I have been using Wordpress for few years now and have been very happy with its features. In the past year, I have tried several times to change the theme on my blog and also semantify my posts by using Markdown as my de facto style. Of course, none of it happened and I was still using a combination of HTML and Rich Text Editor for formatting my posts.The more I delayed, the more I realized that there were a lot more reasons to NOT like Wordpress:
I had seen a few bloggers use GitHub as their blogging engine with the Jekyll framework to auto-generate their HTML pages from their markdown posts. This was very inviting except for the fact that I had to store all my posts publicly on Github. Even if I purchased a private plan from Github, the storage allocated was quite minimal. GitHub for me was definitely not cost effective.
About this time, I saw a tweet from Matt Gemmell where he migrated from Wordpress to a different engine called Octopress. After reading his blog entry, I realized this was exactly the kind of framework I wanted. Matt has lot more content than I do and seeing him convert his blog successfully gave me the courage to do the same. Thus began an almost 10 day journey to convert my Wordpress blog to an Octopress blog!
There are many things to like about Octopress:
rake preview command that starts up a local web server. It monitors changes to my blog and auto generates the html. This is great for composing posts and testing on the fly.
This was the most elaborate part of the process. Octopress requires that you do write all your posts in Markdown or Textile, however my Wordpress posts were all plain html. So I needed some converter that would do this transformation for me. Luckily on Matt’s blog I read about the exitWP plugin that takes care of this conversion. Although not seamless, exitWP did give me a good starting ground since it converts all the posts to a Jekyll-compliant site.
I did have to go in and change several of my posts that used code snippets. I had been using a variety of code prettifiers over the years and the corresponding HTML was not the best for a Markdown conversion. It did mess up lot of my posts and I spent several hours touching up the Markdown text.
I also got the chance to fix some of my old Urls that were still pointing to my old blog on Live Spaces. I also decided to make all my internal blog links relative and this required a combination of grep/awk and some manual intervention to fix up all the links. Overall it was a fun exercise experimenting with some bash shell commands and a mix of some ruby scripting.
Octopress has excellent integration with Disqus, a hosted comment management system. Disqus works by linking all the comments to a specific Url. As long as your posts maintain the same Url you can just use Disqus to import all of your comments into your octopress blog. In my case, my comments were all on Wordpress and I had to first import them into Disqus. As it turns out, this wasn’t a straightforward process.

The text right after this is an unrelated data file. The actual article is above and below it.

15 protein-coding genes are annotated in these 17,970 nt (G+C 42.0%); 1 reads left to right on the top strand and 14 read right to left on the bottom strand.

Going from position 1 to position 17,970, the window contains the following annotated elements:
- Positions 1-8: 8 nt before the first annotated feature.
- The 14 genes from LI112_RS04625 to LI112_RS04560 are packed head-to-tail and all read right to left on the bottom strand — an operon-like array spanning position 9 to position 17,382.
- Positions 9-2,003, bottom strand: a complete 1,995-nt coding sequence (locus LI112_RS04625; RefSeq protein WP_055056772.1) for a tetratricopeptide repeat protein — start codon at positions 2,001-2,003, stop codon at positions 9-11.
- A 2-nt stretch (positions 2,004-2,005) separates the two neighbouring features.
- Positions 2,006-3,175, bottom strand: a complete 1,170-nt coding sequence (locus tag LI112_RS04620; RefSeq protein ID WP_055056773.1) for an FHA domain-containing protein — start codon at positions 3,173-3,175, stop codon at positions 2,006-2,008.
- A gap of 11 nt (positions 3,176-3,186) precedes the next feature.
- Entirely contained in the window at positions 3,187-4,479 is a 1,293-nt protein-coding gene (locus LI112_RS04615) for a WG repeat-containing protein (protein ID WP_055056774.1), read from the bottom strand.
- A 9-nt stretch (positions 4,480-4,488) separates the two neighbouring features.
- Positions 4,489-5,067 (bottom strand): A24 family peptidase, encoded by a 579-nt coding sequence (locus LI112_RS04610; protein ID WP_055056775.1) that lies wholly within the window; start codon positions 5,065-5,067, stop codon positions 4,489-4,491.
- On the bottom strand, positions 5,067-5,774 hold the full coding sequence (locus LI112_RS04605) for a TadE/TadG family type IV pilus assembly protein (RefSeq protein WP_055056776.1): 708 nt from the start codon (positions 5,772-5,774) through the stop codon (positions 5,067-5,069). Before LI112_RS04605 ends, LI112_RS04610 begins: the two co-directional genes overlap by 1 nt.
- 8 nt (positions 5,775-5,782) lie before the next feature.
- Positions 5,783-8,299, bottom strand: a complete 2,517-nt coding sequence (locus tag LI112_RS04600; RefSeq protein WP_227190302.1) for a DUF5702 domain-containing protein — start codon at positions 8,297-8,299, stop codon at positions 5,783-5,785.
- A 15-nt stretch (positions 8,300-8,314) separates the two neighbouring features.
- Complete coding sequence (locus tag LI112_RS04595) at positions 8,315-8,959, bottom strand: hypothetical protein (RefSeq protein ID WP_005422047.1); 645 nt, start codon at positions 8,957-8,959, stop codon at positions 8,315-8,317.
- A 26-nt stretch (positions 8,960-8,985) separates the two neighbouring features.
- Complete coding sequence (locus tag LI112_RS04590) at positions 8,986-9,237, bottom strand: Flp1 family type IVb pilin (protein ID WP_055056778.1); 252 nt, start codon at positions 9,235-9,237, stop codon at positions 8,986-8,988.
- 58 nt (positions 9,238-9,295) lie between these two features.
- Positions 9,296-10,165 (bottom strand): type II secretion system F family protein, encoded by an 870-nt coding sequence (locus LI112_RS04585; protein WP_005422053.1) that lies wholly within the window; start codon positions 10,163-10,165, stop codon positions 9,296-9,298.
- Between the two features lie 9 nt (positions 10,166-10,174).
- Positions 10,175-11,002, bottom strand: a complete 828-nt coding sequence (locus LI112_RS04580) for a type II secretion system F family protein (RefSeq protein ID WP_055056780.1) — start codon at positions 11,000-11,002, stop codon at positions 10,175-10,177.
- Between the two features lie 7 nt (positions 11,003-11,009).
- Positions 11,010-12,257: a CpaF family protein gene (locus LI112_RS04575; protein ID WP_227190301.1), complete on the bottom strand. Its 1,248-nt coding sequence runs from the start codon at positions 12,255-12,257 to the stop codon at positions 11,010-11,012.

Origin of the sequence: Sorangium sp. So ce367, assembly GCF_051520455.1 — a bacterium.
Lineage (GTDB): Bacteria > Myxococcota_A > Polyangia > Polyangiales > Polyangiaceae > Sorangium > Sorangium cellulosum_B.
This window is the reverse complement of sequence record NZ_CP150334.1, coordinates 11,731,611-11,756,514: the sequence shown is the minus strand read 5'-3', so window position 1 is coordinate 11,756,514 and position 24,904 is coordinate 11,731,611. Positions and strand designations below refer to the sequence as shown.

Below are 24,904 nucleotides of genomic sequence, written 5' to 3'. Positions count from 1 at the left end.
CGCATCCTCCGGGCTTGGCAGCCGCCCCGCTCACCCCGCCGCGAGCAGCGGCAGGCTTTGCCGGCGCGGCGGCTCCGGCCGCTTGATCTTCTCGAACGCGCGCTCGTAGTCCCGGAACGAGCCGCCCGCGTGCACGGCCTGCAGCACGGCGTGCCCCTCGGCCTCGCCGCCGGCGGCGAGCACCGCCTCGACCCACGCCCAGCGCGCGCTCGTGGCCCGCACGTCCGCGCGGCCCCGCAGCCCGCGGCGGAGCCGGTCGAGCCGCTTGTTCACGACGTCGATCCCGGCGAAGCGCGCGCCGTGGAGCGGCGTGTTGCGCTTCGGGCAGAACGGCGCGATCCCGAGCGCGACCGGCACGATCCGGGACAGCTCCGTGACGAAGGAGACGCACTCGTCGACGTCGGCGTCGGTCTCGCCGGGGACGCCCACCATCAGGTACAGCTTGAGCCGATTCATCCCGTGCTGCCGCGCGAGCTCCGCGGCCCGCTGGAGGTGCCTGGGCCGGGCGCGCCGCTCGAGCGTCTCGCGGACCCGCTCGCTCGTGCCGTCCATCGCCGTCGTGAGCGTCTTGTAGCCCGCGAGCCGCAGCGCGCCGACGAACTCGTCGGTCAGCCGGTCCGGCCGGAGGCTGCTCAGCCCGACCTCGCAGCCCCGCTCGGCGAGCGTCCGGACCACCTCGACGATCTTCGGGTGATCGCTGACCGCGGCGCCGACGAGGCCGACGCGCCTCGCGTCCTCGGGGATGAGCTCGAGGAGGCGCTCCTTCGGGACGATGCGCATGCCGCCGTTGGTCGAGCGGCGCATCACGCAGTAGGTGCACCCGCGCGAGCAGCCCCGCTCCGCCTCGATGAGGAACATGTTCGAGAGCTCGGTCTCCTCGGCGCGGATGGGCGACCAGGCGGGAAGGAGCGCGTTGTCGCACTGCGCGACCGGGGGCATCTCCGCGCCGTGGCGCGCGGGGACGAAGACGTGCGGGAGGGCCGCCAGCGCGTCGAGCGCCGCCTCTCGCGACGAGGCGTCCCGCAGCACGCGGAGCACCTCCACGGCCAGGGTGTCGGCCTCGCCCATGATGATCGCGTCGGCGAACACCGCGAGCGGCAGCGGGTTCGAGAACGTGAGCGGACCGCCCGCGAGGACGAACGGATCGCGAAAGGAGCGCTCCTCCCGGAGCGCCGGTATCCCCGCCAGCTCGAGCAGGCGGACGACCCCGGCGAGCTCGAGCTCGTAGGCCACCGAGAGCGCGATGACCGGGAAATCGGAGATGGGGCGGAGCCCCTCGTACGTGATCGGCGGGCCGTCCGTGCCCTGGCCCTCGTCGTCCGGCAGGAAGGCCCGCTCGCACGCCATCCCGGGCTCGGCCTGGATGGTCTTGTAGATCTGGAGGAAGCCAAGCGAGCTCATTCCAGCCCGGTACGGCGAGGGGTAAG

I started by exporting my comments from Wordpress in the standard WXR Xml format. When I tried to import this file into Disqus, it choked by complaining that the
<link> tags were missing. The
<link> tag contains the url that links the post to the comments. To fix that I wrote some simple ruby code to update the WXR with the proper
<link> tags. Now trying the import again inside Disqus went through without issues and all my comment threads got pulled in. The threads however were using the raw wordpress url (http://blog.pixelingene.com/?p=123) and I wanted to use a more semantic url of the form http://blog.pixelingene.com/year/month/the-post-slug. To fix this I created a simple Url map (CSV) and used the Disqus Url Mapping Tool to fix these links.
Finally with all that done, my comments were safe and sound inside Disqus, with the right permalink-Urls. Now the next part was to link them up with my blog. Luckily this is as simple as specifying a
disqus_short_name in the Octopress config file!
Now that I had chosen to use a semantic permalink to my posts, I also had to make sure my existing links to the posts continued working. This was a matter to having some redirects set up on my website. I used the standard Apache directives (
RewriteRule) in my
.htaccess to permanently redirect all of my old urls.
A few other things I had to do include:
The one thing I havent’ done yet is modify the theme from the default. I’ll probably get to it one of these days.
So that’s my experience with the Wordpress to Octopress migration. Although not a smooth transition, it wasn’t terribly bad and I actually enjoyed the process using a variety of tools. I have tried my best to make sure that all existing wordpress links, images, download links, demos, etc. continue working, but there is always that infinitesimal probability of missing something. If something does break, I’ll find out in one way or other. Until then “enjoy the new blog!”